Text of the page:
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Oxygen tank or compressed air tank?
Brian_V - 10/17/2013 11:00 AM
Category: Equipment
Replies: 5

It’s amazing that non-divers really don’t know the difference between an O2 tank and an air tank!

Dive shop damaged after oxygen tank explodes

OLYMPIA, Wash. An oxygen tank exploded at an Olympia scuba diving shop Tuesday afternoon, blasting debris for several yards and damaging the store, but luckily no one was hurt.

Firefighters got the report of the explosion at Capital Divers around 12:40 p.m. and raced to the building at 1621 Harrison Avenue to find damage to the building and debris scattered 150 feet in all directions.

Firefighters said the debris was large enough to cause serious injury to anyone who was hit, but the shop’s owner was the only one in the building and he escaped harm.

Investigators are still looking into what caused the blast. Damage is estimated at between $20,000-$40,000.

...BUT after further research, I found this article:

Compressed air explosion damages west Olympia store

People who live and work in the area of Capital Divers at Harrison and Decatur are very lucky they weren’t hurt when a compressed air tank stored outside the business exploded about 12:40 p.m. Tuesday, sending shrapnel flying as far as 50 yards into the neighborhood, Olympia Deputy Fire Chief Greg Wright said.

"There’s a lot of potential for injury and we’re just really relieved," Wright said.

The compressed air tanks are made of metal, and carry 3,000 pounds per square inch of air to fill scuba tanks used by sea divers. Wright said Tuesday afternoon it is too early to tell what caused the explosion. Whether the tanks were old, or under too much pressure are two possibilities, he added.

The explosion blew a large hole in the back of Capital Divers. An owner was inside the business at the time, but he was unhurt, Wright said. The explosion ruptured several other air tanks that were stacked up against the back of the building, he added. There was a slight danger that other tanks could explode, so firefighters and police had the area blocked off by yellow crime scene tape Tuesday afternoon.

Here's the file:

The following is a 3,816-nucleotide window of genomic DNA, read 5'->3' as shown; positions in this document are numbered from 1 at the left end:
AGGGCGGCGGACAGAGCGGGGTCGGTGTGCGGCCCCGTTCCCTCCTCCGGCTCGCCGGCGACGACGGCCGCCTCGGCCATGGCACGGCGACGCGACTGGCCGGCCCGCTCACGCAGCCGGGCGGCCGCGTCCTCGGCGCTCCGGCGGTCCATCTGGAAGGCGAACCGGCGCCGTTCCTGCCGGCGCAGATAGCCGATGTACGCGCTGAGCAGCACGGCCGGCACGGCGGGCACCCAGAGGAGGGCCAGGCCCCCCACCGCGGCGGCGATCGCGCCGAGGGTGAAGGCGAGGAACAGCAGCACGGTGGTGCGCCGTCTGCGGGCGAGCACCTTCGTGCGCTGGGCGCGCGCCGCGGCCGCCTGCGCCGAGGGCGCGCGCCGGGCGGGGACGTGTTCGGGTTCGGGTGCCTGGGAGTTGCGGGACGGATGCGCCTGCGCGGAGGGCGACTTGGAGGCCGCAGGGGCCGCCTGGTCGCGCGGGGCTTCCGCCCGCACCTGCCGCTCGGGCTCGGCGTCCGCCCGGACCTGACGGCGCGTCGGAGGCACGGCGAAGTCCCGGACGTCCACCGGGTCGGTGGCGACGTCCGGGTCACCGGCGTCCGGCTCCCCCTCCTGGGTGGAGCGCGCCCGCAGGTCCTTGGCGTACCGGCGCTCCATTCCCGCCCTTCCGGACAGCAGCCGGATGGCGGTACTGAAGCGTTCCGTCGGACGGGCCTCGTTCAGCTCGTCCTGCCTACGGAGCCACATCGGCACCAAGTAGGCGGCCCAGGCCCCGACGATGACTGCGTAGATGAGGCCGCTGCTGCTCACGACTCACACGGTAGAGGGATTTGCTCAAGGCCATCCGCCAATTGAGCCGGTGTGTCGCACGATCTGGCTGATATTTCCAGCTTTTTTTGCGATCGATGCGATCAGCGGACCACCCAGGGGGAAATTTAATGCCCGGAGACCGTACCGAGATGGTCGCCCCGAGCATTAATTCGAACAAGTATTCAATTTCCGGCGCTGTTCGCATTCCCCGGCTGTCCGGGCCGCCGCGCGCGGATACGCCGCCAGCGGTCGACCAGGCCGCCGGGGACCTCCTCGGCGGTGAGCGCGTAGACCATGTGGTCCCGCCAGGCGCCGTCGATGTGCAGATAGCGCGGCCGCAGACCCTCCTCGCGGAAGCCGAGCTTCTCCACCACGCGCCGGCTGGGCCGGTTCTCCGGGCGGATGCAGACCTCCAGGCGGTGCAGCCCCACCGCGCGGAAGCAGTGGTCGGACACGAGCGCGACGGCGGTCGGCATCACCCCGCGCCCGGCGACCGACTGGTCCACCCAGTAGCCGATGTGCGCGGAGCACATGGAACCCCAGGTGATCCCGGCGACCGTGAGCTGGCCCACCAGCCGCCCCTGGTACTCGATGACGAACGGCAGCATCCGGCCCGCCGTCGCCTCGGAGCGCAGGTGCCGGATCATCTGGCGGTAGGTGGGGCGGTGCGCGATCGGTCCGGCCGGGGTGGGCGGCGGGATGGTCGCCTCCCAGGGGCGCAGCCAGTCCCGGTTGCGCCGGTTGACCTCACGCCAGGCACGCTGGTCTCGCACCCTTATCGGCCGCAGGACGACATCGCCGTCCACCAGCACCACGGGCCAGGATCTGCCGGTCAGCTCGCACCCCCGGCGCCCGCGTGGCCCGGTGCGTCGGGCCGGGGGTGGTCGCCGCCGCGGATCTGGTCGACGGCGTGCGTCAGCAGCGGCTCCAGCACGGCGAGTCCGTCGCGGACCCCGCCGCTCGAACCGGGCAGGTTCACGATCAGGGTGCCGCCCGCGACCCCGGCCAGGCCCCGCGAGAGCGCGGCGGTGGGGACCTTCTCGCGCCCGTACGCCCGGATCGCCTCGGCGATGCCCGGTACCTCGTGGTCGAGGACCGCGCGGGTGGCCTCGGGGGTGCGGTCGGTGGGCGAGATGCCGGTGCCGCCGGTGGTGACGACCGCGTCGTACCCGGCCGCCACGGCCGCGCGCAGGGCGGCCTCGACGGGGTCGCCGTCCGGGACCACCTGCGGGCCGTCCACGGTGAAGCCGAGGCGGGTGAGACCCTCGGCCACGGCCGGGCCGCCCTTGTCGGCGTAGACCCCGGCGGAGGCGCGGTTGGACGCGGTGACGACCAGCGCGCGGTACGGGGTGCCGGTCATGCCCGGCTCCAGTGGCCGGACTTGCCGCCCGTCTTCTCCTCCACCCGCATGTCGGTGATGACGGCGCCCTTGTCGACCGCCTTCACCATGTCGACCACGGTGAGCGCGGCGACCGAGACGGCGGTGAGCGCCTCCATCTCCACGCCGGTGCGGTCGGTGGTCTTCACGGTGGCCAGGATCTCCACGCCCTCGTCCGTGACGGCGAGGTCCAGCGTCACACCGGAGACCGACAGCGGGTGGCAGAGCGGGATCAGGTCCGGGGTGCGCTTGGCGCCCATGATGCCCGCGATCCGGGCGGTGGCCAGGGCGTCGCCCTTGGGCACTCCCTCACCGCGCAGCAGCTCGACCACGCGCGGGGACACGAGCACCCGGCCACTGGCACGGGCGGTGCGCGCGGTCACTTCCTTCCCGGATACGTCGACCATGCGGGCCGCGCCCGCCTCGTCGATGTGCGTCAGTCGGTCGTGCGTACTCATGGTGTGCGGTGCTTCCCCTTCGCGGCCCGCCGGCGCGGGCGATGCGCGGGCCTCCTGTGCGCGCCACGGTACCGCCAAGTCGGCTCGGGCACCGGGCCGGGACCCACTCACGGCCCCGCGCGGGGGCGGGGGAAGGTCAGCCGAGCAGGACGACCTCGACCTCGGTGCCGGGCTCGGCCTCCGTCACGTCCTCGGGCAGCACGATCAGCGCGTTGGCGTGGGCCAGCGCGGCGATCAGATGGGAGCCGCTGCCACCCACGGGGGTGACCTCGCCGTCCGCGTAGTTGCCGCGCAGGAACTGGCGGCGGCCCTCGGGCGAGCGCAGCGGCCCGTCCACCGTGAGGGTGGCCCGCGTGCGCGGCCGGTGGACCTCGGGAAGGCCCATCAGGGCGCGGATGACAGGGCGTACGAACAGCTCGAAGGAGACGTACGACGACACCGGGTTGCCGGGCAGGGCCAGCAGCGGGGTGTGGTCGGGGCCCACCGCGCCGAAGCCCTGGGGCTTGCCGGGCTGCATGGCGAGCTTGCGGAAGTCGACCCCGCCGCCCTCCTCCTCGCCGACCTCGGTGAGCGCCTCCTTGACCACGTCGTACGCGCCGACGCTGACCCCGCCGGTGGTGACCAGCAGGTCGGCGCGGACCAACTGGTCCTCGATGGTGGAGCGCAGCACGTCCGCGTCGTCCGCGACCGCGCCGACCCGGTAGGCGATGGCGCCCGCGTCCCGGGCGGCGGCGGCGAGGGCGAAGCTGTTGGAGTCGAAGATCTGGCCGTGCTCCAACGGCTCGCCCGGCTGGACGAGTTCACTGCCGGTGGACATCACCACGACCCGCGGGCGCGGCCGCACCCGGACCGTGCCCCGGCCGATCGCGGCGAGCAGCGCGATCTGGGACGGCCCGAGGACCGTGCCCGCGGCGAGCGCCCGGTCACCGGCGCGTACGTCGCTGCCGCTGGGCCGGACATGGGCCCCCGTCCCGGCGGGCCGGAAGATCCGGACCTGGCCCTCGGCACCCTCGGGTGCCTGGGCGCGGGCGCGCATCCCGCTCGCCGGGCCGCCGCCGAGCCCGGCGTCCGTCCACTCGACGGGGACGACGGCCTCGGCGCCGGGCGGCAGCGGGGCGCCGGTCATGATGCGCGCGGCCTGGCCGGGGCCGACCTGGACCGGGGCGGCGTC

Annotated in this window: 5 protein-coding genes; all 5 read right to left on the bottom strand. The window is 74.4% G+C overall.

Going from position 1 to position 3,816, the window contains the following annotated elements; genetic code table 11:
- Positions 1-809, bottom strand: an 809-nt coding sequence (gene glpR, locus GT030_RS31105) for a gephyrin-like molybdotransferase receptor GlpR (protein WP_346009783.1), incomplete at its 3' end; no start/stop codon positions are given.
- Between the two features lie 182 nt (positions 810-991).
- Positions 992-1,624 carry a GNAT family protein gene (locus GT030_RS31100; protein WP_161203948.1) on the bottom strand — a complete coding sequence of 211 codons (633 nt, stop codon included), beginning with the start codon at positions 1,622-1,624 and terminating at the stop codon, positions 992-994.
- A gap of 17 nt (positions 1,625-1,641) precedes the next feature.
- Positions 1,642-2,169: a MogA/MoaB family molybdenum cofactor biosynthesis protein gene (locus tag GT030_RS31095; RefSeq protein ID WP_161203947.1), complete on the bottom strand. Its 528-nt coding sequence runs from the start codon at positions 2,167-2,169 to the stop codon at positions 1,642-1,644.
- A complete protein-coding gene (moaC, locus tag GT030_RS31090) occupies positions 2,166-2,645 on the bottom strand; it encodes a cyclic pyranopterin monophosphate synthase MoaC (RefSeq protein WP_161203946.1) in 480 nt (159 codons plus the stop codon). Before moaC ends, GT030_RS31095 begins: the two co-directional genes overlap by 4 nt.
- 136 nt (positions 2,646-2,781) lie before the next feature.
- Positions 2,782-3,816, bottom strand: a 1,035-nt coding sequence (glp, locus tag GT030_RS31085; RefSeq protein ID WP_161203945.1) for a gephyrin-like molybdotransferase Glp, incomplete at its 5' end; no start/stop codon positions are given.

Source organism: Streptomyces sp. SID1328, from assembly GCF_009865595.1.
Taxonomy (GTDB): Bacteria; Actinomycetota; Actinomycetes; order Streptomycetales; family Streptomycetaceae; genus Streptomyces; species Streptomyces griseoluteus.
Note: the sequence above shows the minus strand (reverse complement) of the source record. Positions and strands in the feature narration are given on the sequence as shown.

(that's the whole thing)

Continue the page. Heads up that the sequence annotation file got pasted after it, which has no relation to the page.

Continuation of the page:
Harrison Avenue near Decatur Street in Olympia was completely blocked to traffic after emergency personnel were dispatched to the scene by numerous 911 calls about 12:40 p.m. Responding firefighters were fearful that the explosion could have been a gas leak, which would have been a much more dangerous situation, Wright said. Harrison was reopened to traffic about an hour after the explosion.

Neighbors of Capital Divers came outside, several complaining of ringing ears or headaches after the loud boom. Small pieces of metal and wood flew hundreds of feet through the air and lay everywhere on the ground. The debris was a frightening reminder of the tragedy that could have struck anyone walking through the area at the time of the explosion.

"I was just sitting at my computer when I heard a loud cracking sound," Natalie Rynne, 16, said. "The house shook a bit when I heard it."

KaSandra Cochran, who works with Catholic Charities’ office on Decatur Street, said the explosion blew paperwork off her desk. Added Catholic Charities employee Theresa Carrillo: "It was so loud, I didn’t know if I should hit the deck."

Amber Kennedy, who lives in a house directly behind Capital Divers, said the blast shook the walls, knocking a mirror and artwork off her walls. She added that the blast also broke a water pipe inside the home.

The state Department of Labor and Industries will not investigate the explosion, an L&I spokeswoman said Tuesday afternoon. The L&I spokeswoman said Capital Divers is an owner-operated business and has no employees, so L&I has no jurisdiction. Wright said Tuesday that the fire department also will not investigate the explosion further, because there were no injuries.

Wayne Fowler, owner of Capital Divers, was clearing debris from Decatur Street Tuesday afternoon. Fowler said Tuesday that the air tanks outside his business "were properly stored." He said he believes the insurance company would investigate. He declined further comment.
Eric_R - 10/17/2013 1:27 PM
Looks like some kind of safety device or safety inspection didn’t work.
LatitudeAdjustment - 10/18/2013 6:14 AM
When the reporter starts off with "Oxygen tank" you know it’s bad reporting, an oxygen explosion would have included a fire.
Brian_V - 10/18/2013 8:00 AM
From LatitudeAdjustment: oxygen explosion would have included a fire.
You know, that’s why I doubted the initial report, I didn’t see ANY signs of a fire, so I searched further! But I hear non-divers call them oxygen tanks all the time! They want to know if I’m worried about them catching fire & exploding, where do I get all the oxygen to fill my tanks, and how much does it cost to buy all that oxygen! ...when I tell them that it’s AIR not OXYGEN, most of the time their response is: "What’s the difference?!?!" ...pretty scary about how ignorant some people are when it comes to NOT knowing what they’re breathing!!!
RAWalker - 10/20/2013 11:59 AM
The picture shows a bunch of gas cylinders which could be up to pressures of 6000psi. The report mentions 3000psi which would be a aluminum scuba tank if correct. Just poor reporting which doesn’t help disseminate information which could help others correct problems with their own systems.